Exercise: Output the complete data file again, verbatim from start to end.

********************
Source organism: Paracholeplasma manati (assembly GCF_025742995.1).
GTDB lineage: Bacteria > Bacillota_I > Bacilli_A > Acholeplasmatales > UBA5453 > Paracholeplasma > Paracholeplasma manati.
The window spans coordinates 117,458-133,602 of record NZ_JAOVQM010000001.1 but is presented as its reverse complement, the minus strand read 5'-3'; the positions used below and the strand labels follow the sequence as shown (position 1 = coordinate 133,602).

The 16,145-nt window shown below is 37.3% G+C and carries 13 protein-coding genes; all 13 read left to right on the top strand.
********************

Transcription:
Source organism: Paracholeplasma manati (assembly GCF_025742995.1).
GTDB lineage: Bacteria > Bacillota_I > Bacilli_A > Acholeplasmatales > UBA5453 > Paracholeplasma > Paracholeplasma manati.
The window spans coordinates 117,458-133,602 of record NZ_JAOVQM010000001.1 but is presented as its reverse complement, the minus strand read 5'-3'; the positions used below and the strand labels follow the sequence as shown (position 1 = coordinate 133,602).

The 16,145-nt window shown below is 37.3% G+C and carries 13 protein-coding genes; all 13 read left to right on the top strand.